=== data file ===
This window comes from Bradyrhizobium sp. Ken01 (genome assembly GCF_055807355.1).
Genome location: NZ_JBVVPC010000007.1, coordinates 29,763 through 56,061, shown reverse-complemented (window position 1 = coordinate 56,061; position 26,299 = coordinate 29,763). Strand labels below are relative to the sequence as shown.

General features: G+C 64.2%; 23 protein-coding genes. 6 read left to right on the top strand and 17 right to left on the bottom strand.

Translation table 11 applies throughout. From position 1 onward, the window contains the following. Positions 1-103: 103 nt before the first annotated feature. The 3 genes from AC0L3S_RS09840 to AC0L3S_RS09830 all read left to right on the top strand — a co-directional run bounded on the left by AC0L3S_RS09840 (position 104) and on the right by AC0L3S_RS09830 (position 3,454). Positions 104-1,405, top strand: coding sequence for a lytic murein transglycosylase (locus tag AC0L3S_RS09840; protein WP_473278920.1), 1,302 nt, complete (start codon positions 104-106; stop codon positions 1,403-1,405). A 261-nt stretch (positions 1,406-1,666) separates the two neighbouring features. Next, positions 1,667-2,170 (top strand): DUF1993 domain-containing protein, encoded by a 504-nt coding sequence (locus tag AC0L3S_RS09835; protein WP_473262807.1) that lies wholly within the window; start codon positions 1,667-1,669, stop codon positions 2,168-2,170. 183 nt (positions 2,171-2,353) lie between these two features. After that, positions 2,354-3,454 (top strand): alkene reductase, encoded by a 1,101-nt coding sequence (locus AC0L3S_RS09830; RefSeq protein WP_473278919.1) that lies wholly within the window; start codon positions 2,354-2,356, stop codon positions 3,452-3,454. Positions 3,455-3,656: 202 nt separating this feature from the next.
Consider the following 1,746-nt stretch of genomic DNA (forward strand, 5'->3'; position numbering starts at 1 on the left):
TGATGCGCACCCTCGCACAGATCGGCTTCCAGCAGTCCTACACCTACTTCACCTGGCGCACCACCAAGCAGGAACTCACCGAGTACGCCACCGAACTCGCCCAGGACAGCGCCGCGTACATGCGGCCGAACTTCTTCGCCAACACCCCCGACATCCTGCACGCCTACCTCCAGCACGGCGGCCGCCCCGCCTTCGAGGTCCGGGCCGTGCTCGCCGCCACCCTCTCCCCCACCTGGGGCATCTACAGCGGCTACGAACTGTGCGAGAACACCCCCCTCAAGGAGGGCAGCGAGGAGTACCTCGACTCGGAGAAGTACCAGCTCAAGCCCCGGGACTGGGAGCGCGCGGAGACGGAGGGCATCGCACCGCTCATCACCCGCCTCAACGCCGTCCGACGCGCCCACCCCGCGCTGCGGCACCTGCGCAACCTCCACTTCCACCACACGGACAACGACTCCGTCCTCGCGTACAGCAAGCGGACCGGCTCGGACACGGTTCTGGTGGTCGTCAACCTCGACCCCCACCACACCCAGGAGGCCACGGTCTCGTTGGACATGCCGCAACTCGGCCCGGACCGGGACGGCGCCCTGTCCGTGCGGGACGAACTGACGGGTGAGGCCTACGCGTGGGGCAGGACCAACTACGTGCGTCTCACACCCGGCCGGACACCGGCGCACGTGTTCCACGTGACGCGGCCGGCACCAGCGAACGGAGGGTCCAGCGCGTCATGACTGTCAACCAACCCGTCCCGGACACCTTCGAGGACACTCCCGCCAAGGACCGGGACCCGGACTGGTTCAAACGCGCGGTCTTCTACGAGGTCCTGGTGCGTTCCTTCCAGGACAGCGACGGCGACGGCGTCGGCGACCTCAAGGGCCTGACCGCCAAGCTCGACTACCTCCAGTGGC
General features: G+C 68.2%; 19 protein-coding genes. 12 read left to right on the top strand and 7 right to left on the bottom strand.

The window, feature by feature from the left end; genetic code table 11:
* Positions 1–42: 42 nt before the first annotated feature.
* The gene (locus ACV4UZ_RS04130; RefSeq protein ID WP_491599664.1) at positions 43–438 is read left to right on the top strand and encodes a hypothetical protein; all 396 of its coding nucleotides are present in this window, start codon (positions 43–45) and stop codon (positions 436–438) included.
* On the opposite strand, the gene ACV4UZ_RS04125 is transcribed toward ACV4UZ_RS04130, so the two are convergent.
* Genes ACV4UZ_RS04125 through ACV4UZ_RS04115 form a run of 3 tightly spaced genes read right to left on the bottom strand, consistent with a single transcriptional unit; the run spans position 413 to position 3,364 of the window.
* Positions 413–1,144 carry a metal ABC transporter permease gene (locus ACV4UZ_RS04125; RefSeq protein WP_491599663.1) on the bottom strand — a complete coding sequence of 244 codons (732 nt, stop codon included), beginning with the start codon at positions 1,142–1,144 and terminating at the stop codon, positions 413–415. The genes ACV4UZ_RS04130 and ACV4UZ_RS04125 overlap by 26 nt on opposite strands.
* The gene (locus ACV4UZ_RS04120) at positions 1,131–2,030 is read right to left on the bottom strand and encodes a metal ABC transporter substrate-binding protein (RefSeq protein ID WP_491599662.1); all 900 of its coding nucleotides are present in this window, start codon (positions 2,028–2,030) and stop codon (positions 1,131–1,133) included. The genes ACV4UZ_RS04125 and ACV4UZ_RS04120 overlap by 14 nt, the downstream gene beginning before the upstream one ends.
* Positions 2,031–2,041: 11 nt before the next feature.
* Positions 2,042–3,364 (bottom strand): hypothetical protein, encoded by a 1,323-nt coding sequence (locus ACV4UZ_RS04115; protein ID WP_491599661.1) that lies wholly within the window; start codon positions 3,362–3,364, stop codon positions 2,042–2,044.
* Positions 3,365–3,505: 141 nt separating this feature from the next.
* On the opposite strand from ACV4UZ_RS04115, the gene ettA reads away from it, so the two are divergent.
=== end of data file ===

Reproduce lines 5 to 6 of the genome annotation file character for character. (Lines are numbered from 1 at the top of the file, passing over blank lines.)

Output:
Consider the following 1,746-nt stretch of genomic DNA (forward strand, 5'->3'; position numbering starts at 1 on the left):
TGATGCGCACCCTCGCACAGATCGGCTTCCAGCAGTCCTACACCTACTTCACCTGGCGCACCACCAAGCAGGAACTCACCGAGTACGCCACCGAACTCGCCCAGGACAGCGCCGCGTACATGCGGCCGAACTTCTTCGCCAACACCCCCGACATCCTGCACGCCTACCTCCAGCACGGCGGCCGCCCCGCCTTCGAGGTCCGGGCCGTGCTCGCCGCCACCCTCTCCCCCACCTGGGGCATCTACAGCGGCTACGAACTGTGCGAGAACACCCCCCTCAAGGAGGGCAGCGAGGAGTACCTCGACTCGGAGAAGTACCAGCTCAAGCCCCGGGACTGGGAGCGCGCGGAGACGGAGGGCATCGCACCGCTCATCACCCGCCTCAACGCCGTCCGACGCGCCCACCCCGCGCTGCGGCACCTGCGCAACCTCCACTTCCACCACACGGACAACGACTCCGTCCTCGCGTACAGCAAGCGGACCGGCTCGGACACGGTTCTGGTGGTCGTCAACCTCGACCCCCACCACACCCAGGAGGCCACGGTCTCGTTGGACATGCCGCAACTCGGCCCGGACCGGGACGGCGCCCTGTCCGTGCGGGACGAACTGACGGGTGAGGCCTACGCGTGGGGCAGGACCAACTACGTGCGTCTCACACCCGGCCGGACACCGGCGCACGTGTTCCACGTGACGCGGCCGGCACCAGCGAACGGAGGGTCCAGCGCGTCATGACTGTCAACCAACCCGTCCCGGACACCTTCGAGGACACTCCCGCCAAGGACCGGGACCCGGACTGGTTCAAACGCGCGGTCTTCTACGAGGTCCTGGTGCGTTCCTTCCAGGACAGCGACGGCGACGGCGTCGGCGACCTCAAGGGCCTGACCGCCAAGCTCGACTACCTCCAGTGGC